Paper presented at the ECPR General Conference, Reykjavik, August 25-27, 2011.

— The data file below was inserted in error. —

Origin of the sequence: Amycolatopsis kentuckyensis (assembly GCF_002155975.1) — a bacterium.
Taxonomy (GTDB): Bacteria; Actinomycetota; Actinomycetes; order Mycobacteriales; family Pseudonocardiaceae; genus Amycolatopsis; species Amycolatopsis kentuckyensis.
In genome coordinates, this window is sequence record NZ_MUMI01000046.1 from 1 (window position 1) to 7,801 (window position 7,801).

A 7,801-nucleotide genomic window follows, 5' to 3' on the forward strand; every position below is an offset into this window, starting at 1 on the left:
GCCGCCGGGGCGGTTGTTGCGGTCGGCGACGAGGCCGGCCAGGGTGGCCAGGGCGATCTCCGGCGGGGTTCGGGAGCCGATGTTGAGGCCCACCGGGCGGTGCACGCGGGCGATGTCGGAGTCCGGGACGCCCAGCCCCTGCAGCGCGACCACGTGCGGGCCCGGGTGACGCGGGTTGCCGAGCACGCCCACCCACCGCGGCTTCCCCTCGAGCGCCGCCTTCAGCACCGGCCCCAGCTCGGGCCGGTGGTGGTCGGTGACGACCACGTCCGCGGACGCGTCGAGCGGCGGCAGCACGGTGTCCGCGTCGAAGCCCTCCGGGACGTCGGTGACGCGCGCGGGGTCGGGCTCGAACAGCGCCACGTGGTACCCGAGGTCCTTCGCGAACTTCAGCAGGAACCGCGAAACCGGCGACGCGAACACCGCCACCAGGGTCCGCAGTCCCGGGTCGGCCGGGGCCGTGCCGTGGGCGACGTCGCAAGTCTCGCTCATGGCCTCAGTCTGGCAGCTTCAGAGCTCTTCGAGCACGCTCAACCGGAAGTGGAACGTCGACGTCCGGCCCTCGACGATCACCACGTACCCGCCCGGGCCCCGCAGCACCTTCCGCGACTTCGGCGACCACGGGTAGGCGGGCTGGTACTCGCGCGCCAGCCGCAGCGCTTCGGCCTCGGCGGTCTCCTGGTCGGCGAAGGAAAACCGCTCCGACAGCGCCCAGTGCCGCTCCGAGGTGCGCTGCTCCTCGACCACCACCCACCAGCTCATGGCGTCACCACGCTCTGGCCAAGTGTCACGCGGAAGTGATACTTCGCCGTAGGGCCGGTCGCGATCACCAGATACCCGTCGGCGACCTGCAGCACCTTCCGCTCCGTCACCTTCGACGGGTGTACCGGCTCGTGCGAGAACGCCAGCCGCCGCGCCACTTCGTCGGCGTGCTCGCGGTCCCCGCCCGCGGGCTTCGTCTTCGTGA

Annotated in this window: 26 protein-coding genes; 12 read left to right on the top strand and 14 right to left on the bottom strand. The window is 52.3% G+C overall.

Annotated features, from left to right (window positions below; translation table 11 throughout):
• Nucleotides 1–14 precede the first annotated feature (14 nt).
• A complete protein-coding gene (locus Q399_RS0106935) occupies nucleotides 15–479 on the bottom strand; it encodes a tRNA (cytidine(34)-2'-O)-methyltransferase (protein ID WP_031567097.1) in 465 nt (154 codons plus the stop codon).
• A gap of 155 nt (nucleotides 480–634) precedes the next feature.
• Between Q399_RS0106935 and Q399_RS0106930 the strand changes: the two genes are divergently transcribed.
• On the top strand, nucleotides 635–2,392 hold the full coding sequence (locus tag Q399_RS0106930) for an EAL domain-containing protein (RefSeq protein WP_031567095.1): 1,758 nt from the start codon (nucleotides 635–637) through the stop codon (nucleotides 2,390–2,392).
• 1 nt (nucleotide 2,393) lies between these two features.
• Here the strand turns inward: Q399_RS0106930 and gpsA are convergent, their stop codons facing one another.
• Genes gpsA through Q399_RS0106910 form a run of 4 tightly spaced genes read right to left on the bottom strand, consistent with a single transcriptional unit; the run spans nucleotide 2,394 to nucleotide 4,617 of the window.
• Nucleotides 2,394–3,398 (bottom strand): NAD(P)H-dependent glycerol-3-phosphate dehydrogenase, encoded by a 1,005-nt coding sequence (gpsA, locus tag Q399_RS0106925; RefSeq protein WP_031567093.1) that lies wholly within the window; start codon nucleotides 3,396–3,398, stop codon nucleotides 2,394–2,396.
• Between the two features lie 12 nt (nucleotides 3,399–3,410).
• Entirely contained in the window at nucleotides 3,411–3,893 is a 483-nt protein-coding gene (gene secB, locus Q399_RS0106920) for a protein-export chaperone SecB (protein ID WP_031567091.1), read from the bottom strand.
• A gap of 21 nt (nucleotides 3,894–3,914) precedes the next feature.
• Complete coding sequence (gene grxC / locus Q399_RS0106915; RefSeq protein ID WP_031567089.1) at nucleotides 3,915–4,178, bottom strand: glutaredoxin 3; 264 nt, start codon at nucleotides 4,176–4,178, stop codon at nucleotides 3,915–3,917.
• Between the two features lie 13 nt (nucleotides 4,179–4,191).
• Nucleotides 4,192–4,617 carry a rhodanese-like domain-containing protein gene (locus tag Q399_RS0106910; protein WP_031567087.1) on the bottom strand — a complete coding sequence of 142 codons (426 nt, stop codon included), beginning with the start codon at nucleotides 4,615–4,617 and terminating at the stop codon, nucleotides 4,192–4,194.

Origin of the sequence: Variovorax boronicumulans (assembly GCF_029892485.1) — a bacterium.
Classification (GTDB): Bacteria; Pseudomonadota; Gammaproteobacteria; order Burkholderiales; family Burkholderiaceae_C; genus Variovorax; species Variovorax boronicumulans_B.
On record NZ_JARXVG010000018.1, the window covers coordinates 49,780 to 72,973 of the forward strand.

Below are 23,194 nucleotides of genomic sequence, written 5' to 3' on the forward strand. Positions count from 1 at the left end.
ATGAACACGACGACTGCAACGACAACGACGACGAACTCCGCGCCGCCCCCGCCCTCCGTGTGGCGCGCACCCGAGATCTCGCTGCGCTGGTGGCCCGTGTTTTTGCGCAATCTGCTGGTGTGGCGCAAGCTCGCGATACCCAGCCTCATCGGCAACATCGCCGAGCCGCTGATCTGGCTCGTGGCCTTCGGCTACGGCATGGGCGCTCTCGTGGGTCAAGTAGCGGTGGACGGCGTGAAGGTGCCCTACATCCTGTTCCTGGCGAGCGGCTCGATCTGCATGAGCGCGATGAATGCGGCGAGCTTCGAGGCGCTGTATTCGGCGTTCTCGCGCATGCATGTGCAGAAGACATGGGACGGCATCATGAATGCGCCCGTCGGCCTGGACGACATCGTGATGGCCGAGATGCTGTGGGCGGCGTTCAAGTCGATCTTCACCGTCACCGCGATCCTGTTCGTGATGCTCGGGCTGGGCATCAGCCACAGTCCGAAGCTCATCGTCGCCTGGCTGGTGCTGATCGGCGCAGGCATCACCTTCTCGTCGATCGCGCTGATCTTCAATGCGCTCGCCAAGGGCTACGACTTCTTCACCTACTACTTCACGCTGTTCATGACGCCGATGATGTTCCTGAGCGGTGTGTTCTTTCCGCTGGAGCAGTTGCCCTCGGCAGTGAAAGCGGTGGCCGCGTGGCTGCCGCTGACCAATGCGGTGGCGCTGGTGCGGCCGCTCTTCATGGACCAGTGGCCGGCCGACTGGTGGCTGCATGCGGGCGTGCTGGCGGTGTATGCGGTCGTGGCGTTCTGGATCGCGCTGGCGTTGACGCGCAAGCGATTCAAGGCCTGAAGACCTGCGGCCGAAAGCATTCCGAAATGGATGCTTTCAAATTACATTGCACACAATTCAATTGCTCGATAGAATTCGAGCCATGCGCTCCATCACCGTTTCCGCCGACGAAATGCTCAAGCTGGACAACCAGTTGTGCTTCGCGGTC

This paper’s point of departure is the assumption that the emergence a party system that is responsive to the citizenry is an important determinant for successful democratization and the establishment of the rule of law. Because many parties in Latin America and elsewhere use clientelistic appeals to mobilize voters, they fail to adequately represent the policy preferences of their electorate. In this paper, I argue that programmatic party competition is rooted in a specific historical interaction between the nature of the pre-democratic party system at the end of the 19th century and political mobilization by progressive parties between the 1930s and 1960s. I study this process in a comparative historical analysis of democratization and party system formation in eleven countries. In order to make sense of the failure of party systems to institutionalize in many Latin American countries, this approach pays special attention to the deliberate attempts of political elites in restricting competition and in deploying clientelistic appeals to prevent ideological conflicts from materializing. The impact of historical party system formation on contemporary party systems will then be assessed by drawing on data on party system institutionalization and responsiveness after re-democratization in the 1980s.